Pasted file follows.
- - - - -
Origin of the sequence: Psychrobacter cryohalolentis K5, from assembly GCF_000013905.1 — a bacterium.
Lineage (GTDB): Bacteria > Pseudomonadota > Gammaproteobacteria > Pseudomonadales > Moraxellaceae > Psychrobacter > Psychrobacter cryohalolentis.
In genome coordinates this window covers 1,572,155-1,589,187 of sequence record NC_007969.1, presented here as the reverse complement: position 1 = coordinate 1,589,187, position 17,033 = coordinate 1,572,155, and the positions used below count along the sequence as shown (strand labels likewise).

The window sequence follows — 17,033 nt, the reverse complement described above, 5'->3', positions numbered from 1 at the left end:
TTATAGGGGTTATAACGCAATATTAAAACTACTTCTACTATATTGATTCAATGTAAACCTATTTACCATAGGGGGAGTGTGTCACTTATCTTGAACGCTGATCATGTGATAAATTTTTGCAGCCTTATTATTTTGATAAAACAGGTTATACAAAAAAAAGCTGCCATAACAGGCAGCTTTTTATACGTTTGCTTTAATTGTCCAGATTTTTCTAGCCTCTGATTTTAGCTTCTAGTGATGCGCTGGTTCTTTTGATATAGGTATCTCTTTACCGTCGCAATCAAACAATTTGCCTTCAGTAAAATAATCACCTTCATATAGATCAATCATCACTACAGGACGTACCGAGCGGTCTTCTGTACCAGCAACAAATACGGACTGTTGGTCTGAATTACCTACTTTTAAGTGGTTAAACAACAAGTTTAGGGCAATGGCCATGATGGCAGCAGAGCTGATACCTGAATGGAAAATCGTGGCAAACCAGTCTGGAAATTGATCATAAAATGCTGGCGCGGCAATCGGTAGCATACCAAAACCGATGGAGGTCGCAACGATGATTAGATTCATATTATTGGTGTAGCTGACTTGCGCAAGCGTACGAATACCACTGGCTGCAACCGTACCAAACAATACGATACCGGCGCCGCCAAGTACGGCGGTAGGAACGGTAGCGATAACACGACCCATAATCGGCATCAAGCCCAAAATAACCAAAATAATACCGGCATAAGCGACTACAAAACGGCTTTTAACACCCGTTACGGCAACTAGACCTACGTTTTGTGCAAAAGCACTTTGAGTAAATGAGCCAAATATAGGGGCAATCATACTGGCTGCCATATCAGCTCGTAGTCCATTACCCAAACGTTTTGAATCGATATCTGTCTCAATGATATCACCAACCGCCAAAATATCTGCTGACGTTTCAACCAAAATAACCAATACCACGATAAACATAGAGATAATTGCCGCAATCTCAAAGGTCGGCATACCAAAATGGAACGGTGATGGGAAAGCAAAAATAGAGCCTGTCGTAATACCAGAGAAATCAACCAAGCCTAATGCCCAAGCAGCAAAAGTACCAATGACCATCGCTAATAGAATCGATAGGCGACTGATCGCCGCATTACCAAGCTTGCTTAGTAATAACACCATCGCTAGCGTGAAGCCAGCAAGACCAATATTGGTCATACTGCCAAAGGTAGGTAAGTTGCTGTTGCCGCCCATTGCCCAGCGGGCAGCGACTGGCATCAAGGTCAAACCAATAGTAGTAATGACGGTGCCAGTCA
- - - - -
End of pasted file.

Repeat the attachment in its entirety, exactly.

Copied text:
Origin of the sequence: Psychrobacter cryohalolentis K5, from assembly GCF_000013905.1 — a bacterium.
Lineage (GTDB): Bacteria > Pseudomonadota > Gammaproteobacteria > Pseudomonadales > Moraxellaceae > Psychrobacter > Psychrobacter cryohalolentis.
In genome coordinates this window covers 1,572,155-1,589,187 of sequence record NC_007969.1, presented here as the reverse complement: position 1 = coordinate 1,589,187, position 17,033 = coordinate 1,572,155, and the positions used below count along the sequence as shown (strand labels likewise).

The window sequence follows — 17,033 nt, the reverse complement described above, 5'->3', positions numbered from 1 at the left end:
TTATAGGGGTTATAACGCAATATTAAAACTACTTCTACTATATTGATTCAATGTAAACCTATTTACCATAGGGGGAGTGTGTCACTTATCTTGAACGCTGATCATGTGATAAATTTTTGCAGCCTTATTATTTTGATAAAACAGGTTATACAAAAAAAAGCTGCCATAACAGGCAGCTTTTTATACGTTTGCTTTAATTGTCCAGATTTTTCTAGCCTCTGATTTTAGCTTCTAGTGATGCGCTGGTTCTTTTGATATAGGTATCTCTTTACCGTCGCAATCAAACAATTTGCCTTCAGTAAAATAATCACCTTCATATAGATCAATCATCACTACAGGACGTACCGAGCGGTCTTCTGTACCAGCAACAAATACGGACTGTTGGTCTGAATTACCTACTTTTAAGTGGTTAAACAACAAGTTTAGGGCAATGGCCATGATGGCAGCAGAGCTGATACCTGAATGGAAAATCGTGGCAAACCAGTCTGGAAATTGATCATAAAATGCTGGCGCGGCAATCGGTAGCATACCAAAACCGATGGAGGTCGCAACGATGATTAGATTCATATTATTGGTGTAGCTGACTTGCGCAAGCGTACGAATACCACTGGCTGCAACCGTACCAAACAATACGATACCGGCGCCGCCAAGTACGGCGGTAGGAACGGTAGCGATAACACGACCCATAATCGGCATCAAGCCCAAAATAACCAAAATAATACCGGCATAAGCGACTACAAAACGGCTTTTAACACCCGTTACGGCAACTAGACCTACGTTTTGTGCAAAAGCACTTTGAGTAAATGAGCCAAATATAGGGGCAATCATACTGGCTGCCATATCAGCTCGTAGTCCATTACCCAAACGTTTTGAATCGATATCTGTCTCAATGATATCACCAACCGCCAAAATATCTGCTGACGTTTCAACCAAAATAACCAATACCACGATAAACATAGAGATAATTGCCGCAATCTCAAAGGTCGGCATACCAAAATGGAACGGTGATGGGAAAGCAAAAATAGAGCCTGTCGTAATACCAGAGAAATCAACCAAGCCTAATGCCCAAGCAGCAAAAGTACCAATGACCATCGCTAATAGAATCGATAGGCGACTGATCGCCGCATTACCAAGCTTGCTTAGTAATAACACCATCGCTAGCGTGAAGCCAGCAAGACCAATATTGGTCATACTGCCAAAGGTAGGTAAGTTGCTGTTGCCGCCCATTGCCCAGCGGGCAGCGACTGGCATCAAGGTCAAACCAATAGTAGTAATGACGGTGCCAGTCA